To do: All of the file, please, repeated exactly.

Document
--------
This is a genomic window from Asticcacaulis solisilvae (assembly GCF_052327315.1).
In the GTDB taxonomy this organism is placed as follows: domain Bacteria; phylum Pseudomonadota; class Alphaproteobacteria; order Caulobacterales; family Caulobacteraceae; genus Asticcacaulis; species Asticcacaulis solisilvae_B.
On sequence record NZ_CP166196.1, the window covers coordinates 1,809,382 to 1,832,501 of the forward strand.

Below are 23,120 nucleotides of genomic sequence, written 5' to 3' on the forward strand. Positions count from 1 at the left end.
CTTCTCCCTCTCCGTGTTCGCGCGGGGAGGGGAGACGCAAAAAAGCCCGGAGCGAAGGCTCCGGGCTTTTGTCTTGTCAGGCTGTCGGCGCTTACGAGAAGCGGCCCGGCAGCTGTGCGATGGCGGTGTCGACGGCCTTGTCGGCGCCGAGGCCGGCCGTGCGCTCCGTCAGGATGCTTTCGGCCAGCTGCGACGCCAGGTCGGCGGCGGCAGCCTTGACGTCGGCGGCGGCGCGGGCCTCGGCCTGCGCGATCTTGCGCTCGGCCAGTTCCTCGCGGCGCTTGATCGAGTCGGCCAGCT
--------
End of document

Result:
This is a genomic window from Asticcacaulis solisilvae (assembly GCF_052327315.1).
In the GTDB taxonomy this organism is placed as follows: domain Bacteria; phylum Pseudomonadota; class Alphaproteobacteria; order Caulobacterales; family Caulobacteraceae; genus Asticcacaulis; species Asticcacaulis solisilvae_B.
On sequence record NZ_CP166196.1, the window covers coordinates 1,809,382 to 1,832,501 of the forward strand.

Below are 23,120 nucleotides of genomic sequence, written 5' to 3' on the forward strand. Positions count from 1 at the left end.
CTTCTCCCTCTCCGTGTTCGCGCGGGGAGGGGAGACGCAAAAAAGCCCGGAGCGAAGGCTCCGGGCTTTTGTCTTGTCAGGCTGTCGGCGCTTACGAGAAGCGGCCCGGCAGCTGTGCGATGGCGGTGTCGACGGCCTTGTCGGCGCCGAGGCCGGCCGTGCGCTCCGTCAGGATGCTTTCGGCCAGCTGCGACGCCAGGTCGGCGGCGGCAGCCTTGACGTCGGCGGCGGCGCGGGCCTCGGCCTGCGCGATCTTGCGCTCGGCCAGTTCCTCGCGGCGCTTGATCGAGTCGGCCAGCT